Russia faces the risk of default following the invasion of Ukraine

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OWestern sanctions could lead Russia to default on its public debt as the United States and European allies punish the country for its invasion of Ukraine.

With sanctions restricting Russia’s access to the international banking system, and even to its own assets, it will struggle to pay more than $700 million payable on government bonds in March. The country has 30 days Grace period to honor these payments, with Morgan Stanley Estimate a default would occur no earlier than April 15.

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JP Morgan Recount a default was becoming increasingly likely on Wednesday, just two days after a prominent banking lobby group proposed a similar assessment.

“The sanctions imposed on Russia have significantly increased the likelihood of a default on Russian government hard currency bonds,” JPMorgan analysts said in a note.

Warnings come after G-7 nations moved to freeze at least half of the $630 billion in international reserves held by Russia’s central bank, meaning the country will struggle to access the dollars, euros and other currencies needed to pay foreign creditors.

Western nations too agreed to start certain russian banks QUICK, the international messaging system used by lenders to conduct transactions securely. Without globally accepted alternative, Russia may be unable to make its bond payments even if its central bank assets were not frozen.

“Russia is creditworthy in the sense that it could quite easily pay the interest and principal of its existing debt from its foreign exchange reserves, if it wanted to – if it were allowed to do so by Western countries whose central banks largely control Russia’s access to its reserves,” David Feldman, an economics professor at William & Mary, told the Washington Examiner. “So they will be in ‘technical’ default, and it’s not their own fault.”

the cost to insure Russian bonds have skyrockets in recent days, while yields, an indicator of investment risk, have dope since Russian President Vladimir Putin launched tanks into Ukraine. Credit agency S&P downgraded Russia’s rating to junk status last week, along with Moody’s and Fitch suit suit Thursday.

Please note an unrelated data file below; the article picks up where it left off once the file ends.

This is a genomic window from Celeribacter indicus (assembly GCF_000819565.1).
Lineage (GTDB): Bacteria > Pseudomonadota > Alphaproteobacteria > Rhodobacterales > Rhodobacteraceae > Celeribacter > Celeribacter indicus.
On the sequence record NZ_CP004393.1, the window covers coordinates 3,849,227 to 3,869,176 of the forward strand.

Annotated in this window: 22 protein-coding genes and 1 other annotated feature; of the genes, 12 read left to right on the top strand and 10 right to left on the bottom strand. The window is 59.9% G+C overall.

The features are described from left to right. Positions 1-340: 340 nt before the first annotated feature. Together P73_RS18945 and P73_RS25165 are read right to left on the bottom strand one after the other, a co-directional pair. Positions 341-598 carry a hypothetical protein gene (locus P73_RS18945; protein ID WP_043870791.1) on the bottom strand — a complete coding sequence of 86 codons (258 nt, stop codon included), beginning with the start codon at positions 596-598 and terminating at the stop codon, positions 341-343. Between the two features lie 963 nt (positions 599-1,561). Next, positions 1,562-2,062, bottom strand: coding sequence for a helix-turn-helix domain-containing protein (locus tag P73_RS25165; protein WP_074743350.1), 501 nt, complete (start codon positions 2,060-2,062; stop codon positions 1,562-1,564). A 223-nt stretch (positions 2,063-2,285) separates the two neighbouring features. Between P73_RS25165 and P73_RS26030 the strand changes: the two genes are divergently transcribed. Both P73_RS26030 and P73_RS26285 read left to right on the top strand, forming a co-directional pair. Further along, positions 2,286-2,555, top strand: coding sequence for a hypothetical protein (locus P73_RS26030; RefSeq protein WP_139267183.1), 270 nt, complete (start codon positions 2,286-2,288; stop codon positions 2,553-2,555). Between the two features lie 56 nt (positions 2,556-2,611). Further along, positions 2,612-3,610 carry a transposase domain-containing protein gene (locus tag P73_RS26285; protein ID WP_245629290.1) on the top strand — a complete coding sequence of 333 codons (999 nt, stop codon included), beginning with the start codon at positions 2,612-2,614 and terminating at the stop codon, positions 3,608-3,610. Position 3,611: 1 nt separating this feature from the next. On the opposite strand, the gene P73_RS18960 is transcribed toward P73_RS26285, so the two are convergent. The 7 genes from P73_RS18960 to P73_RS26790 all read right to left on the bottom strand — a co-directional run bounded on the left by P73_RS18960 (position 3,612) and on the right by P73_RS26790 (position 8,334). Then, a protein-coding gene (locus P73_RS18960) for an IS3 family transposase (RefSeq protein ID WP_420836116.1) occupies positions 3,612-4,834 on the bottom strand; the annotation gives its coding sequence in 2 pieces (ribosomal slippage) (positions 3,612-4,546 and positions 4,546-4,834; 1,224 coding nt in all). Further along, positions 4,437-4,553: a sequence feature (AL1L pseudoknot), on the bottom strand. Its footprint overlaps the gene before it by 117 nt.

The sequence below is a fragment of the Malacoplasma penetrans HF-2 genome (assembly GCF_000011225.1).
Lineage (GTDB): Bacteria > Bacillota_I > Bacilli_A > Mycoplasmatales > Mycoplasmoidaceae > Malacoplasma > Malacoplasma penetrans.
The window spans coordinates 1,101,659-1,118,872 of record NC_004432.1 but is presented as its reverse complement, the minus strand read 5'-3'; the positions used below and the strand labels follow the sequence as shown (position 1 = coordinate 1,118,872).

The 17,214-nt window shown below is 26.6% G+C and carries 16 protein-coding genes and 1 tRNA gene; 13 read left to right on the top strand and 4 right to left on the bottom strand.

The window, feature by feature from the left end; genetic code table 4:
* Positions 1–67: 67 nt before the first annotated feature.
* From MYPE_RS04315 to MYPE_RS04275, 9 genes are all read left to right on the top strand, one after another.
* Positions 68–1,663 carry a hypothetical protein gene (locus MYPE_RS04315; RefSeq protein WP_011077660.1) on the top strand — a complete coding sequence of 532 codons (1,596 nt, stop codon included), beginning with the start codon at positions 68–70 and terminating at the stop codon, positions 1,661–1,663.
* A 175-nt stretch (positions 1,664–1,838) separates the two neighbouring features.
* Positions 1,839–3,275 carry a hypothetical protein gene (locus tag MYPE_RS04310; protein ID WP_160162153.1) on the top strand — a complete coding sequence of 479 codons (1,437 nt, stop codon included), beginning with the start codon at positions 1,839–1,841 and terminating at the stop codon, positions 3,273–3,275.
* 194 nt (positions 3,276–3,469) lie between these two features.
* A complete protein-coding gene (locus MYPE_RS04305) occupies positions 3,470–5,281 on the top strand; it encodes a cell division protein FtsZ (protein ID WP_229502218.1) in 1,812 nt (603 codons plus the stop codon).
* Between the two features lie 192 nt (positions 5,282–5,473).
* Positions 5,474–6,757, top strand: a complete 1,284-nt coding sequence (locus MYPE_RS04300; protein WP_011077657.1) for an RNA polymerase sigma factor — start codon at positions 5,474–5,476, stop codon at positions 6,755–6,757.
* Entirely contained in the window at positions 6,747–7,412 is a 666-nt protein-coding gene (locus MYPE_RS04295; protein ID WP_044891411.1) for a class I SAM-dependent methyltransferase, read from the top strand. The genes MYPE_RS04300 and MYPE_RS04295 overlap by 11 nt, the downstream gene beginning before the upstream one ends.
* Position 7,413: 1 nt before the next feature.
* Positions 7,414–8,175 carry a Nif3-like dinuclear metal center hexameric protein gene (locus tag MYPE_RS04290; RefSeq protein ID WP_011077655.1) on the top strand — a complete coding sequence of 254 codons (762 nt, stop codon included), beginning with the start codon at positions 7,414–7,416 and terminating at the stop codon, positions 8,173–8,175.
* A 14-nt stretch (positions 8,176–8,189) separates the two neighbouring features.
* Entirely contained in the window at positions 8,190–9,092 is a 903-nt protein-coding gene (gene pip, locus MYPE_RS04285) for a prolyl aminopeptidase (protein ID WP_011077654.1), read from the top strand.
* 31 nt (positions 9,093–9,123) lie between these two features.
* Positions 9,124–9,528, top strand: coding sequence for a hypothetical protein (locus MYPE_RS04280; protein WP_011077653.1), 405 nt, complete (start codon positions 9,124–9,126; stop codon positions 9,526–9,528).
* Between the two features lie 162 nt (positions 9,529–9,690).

Russia still has access to some of its central bank assets, but Feldman said it may decide to use its scarce resources to help stabilize Russia’s economy instead of paying foreign creditors.

The value of the ruble has plummeted amid Western sanctions, effectively eroding the currency’s purchasing power. Like the Russians seek shelter in addition stable assets, one way to slow the spiral is to flood the Russian economy with foreign exchange reserves. Faced with the freezing of its assets, Russia has order his companies to sell 80% of their foreign exchange earnings, essentially forcing them to do what the central bank cannot do because of the sanctions.

Combined with other capital controls and a double interest rates on Monday, Russia hopes to ease the “panic edge” of the crisis.

“Russia’s central bank won’t want to squander its existing foreign exchange reserves to pay off its debt,” Feldman said, and will instead choose “to keep some of that powder dry to help prevent a banking crisis in Russia.”

the last time Russia defaulted on its debt in 1998, when fiscal mismanagement and falling oil prices caused a financial crisis that spread beyond Russia’s borders.

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Steve Hanke, a professor of applied economics at Johns Hopkins University, said despite concerns about a Russian default, he doesn’t expect the crisis to have a major impact on the global economy. .

“This type of fault will have a ripple effect, but it’s unlikely to be a tsunami,” he told the Washington Examiner. “Banks have exposure to Russia, but they limit the size of their country risk. So Russia may be a challenge for some, but it shouldn’t bring down a well-run bank or financial institution.”

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